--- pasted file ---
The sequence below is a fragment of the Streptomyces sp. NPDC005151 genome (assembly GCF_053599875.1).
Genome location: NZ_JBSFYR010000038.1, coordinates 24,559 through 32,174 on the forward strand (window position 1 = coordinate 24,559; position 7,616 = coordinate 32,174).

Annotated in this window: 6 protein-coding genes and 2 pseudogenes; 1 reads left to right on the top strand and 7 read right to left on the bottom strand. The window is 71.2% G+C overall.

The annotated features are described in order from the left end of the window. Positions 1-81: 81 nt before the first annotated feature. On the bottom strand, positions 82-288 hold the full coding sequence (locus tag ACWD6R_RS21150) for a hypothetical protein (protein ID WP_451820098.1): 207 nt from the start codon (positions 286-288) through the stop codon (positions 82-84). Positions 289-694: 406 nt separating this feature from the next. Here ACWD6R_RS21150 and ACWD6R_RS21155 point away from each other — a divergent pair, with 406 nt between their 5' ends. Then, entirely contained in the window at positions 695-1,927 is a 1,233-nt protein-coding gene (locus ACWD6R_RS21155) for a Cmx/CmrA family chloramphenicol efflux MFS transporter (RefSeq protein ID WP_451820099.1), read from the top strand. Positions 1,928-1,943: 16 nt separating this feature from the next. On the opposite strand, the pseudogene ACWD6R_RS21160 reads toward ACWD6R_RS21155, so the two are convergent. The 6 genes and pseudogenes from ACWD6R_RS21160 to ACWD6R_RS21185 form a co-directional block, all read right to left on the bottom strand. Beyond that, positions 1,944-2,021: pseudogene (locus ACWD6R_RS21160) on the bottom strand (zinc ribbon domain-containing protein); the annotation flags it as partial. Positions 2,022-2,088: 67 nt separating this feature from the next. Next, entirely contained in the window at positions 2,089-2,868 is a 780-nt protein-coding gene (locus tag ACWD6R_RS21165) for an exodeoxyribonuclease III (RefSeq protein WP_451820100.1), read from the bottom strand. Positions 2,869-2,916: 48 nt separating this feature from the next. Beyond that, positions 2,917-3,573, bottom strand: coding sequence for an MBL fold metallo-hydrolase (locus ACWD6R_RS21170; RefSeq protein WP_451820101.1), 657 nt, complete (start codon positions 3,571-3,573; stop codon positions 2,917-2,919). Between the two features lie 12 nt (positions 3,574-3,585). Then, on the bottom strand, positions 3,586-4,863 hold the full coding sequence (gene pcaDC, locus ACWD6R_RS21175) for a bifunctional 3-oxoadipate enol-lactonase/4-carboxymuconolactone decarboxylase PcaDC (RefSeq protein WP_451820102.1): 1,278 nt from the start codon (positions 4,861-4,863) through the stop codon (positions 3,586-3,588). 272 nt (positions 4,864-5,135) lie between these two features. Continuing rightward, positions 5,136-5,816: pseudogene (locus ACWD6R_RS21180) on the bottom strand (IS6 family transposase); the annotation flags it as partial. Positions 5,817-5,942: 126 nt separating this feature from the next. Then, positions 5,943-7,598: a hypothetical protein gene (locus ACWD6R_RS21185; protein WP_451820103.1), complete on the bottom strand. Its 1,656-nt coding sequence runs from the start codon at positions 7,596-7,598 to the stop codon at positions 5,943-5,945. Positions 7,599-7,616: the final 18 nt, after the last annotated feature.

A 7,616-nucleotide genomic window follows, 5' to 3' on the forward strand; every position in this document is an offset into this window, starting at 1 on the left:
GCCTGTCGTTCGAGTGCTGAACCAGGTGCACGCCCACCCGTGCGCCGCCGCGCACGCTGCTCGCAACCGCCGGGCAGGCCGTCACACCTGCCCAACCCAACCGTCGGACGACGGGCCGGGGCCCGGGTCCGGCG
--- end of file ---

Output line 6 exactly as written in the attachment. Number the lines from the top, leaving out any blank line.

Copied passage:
GCCTGTCGTTCGAGTGCTGAACCAGGTGCACGCCCACCCGTGCGCCGCCGCGCACGCTGCTCGCAACCGCCGGGCAGGCCGTCACACCTGCCCAACCCAACCGTCGGACGACGGGCCGGGGCCCGGGTCCGGCG